State v. Davis

Annotate this Case

293 S.E.2d 658 (1982)

STATE of North Carolina v. Gregory Scott DAVIS.

No. 813SC1388.

Court of Appeals of North Carolina.

July 20, 1982.

*660 Atty. Gen. Rufus L. Edmisten by Asst. Atty. Gen. Elaine J. Guth, Raleigh, for the State.

Dixon, Horne & Duffus by Randy D. Doub, Greenville, for defendant.


A defendant has a right of appeal if he pleads guilty and the sentence exceeds the presumptive term set by N.C.G.S. 15A-1340.4 and if the judge was required to make findings as to aggravating and mitigating factors. N.C.Gen.Stat. 15A-1444(a1) (Cum.Supp.1981). Appeal under this subsection, however, is limited to the issue of whether the sentence entered is supported by evidence introduced at the trial and sentencing hearing. Id.

Defendant contends that the trial judge did not have authority to change the judgment in this case after it had been entered and after defendant gave notice of appeal. Defendant was sentenced on Tuesday, 15 September 1981, and on 16 September 1981, the court amended the judgment by deleting one of its findings with respect to aggravation. The court again found that the aggravating factors outweighed the mitigating factors by the preponderance of the evidence, and did not change the term of imprisonment.

Although this issue is not subject to appellate review under N.C.G.S. 15A-1444(a1), we have considered it, and hold that the court did not commit error in amending its judgment. The amendment was made during the session. All orders and judgments are in fieri during the session and may be amended or vacated by the court during the session. State v. Hill, 294 N.C. 320, 240 S.E.2d 794 (1978). This is true even though notice of appeal has been entered. State v. Belk, 272 N.C. 517, 158 S.E.2d 335, cert. denied, 393 U.S. 880, 89 S. Ct. 183, 21 L. Ed. 2d 154 (1968); In re Tuttle, 36 N.C.App. 222, 243 S.E.2d 434 (1978). Contrary to defendant's argument, there is no evidence that the court changed the judgment because defendant had given notice of appeal. Moreover, the deletion was in defendant's favor and could not be prejudicial.

Defendant challenges the validity of the findings of fact that the court deleted from its judgment. This issue is moot.

The trial court did not abuse its discretion in failing to reduce the term of imprisonment after it deleted one of the aggravating factors it had found. After doing so, the court again weighed the aggravating against the mitigating factors and again found by the preponderance of the evidence that the aggravating factors outweighed the mitigating factors. N.C. Gen.Stat. 15A-1340.4(b) (Cum.Supp.1981). As a result, the trial court did not reduce the prison term.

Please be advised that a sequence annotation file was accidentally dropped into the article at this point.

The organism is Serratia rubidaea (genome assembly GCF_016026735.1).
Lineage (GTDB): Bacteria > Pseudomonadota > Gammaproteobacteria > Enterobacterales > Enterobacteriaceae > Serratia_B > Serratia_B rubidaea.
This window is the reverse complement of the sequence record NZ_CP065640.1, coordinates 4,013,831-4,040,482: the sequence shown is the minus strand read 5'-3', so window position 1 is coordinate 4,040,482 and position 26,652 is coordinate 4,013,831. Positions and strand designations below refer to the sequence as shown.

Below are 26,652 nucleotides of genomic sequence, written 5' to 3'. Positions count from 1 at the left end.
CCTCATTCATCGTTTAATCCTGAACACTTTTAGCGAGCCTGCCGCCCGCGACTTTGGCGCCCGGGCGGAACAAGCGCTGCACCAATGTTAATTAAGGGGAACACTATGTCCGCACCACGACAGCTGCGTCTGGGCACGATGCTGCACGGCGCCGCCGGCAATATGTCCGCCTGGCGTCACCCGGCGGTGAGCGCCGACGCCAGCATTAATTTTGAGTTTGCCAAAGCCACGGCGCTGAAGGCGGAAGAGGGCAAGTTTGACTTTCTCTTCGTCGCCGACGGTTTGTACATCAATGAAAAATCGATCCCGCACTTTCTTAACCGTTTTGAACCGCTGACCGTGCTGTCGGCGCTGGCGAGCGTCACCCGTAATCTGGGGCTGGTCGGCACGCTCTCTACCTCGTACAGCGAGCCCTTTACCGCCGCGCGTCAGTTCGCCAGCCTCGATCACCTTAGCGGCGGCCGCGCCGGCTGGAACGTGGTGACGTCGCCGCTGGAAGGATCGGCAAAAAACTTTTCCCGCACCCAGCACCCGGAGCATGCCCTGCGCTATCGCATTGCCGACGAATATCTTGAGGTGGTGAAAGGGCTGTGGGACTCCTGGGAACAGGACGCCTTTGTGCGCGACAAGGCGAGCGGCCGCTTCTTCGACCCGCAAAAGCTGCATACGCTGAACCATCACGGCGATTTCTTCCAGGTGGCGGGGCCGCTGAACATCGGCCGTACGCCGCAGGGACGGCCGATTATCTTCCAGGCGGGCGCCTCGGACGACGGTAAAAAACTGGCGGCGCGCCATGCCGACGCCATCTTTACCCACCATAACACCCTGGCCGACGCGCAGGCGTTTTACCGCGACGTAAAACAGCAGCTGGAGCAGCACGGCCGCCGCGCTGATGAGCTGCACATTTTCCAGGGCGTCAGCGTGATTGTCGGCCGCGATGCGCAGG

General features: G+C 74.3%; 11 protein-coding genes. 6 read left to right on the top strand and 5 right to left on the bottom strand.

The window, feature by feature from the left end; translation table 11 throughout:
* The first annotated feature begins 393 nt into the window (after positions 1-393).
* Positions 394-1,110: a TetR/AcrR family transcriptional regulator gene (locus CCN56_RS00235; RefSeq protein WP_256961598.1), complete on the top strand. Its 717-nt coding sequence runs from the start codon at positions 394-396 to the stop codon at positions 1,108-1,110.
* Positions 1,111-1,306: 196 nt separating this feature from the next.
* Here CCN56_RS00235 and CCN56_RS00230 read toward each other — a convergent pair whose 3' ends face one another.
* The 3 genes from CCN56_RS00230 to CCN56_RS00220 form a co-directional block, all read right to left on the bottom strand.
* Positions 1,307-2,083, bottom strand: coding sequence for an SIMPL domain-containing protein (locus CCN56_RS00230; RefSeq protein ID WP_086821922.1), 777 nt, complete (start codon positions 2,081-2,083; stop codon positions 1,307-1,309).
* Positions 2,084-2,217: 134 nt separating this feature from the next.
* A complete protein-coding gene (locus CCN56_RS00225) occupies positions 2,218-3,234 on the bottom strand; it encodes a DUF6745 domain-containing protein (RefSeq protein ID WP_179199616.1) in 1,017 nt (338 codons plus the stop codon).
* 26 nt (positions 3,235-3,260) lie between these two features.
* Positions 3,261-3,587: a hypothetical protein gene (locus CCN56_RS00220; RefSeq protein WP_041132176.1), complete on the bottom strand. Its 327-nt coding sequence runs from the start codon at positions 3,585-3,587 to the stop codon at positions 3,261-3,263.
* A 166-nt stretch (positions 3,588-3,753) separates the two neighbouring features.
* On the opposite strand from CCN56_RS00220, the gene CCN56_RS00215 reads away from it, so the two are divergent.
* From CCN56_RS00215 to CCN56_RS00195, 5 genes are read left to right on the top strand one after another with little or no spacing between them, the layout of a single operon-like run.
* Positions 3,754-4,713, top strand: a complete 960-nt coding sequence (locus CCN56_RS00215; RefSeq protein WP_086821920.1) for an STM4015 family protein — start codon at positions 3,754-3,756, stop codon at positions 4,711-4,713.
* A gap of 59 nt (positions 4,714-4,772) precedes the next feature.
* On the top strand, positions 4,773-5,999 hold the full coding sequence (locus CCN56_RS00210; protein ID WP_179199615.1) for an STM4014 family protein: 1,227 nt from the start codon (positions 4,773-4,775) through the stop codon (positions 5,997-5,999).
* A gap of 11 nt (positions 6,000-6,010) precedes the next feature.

*661 The fair sentencing act did not remove, nor did it intend to remove, all discretion from the sentencing judge. Judges still have discretion to increase or reduce sentences from the presumptive term upon findings of aggravating or mitigating factors, the weighing of which is a matter within their sound discretion. Thus, upon a finding by the preponderance of the evidence that aggravating factors outweigh mitigating factors, the question of whether to increase the sentence above the presumptive term, and if so, to what extent, remains within the trial judge's discretion.

The discretionary task of weighing mitigating and aggravating factors is not a simple matter of mathematics. For example, three factors of one kind do not automatically and of necessity outweigh one factor of another kind. The number of factors found is only one consideration in determining which factors outweigh others. Although the court is required to consider all statutory factors to some degree, it may very properly emphasize one factor more than another in a particular case. N.C.Gen. Stat. 15A-1340.4(a). The balance struck by the trial judge will not be disturbed if there is support in the record for his determination. People v. Piontkowski, 77 Ill.App.3d 994, 33 Ill.Dec. 703, 397 N.E.2d 36 (1979) (so holding under a similar state statute). Accord, State v. Brookover, 124 Ariz. 38, 601 P.2d 1322 (1979) (rehearing denied); State v. Marquez, 127 Ariz. 3, 617 P.2d 787 (1980).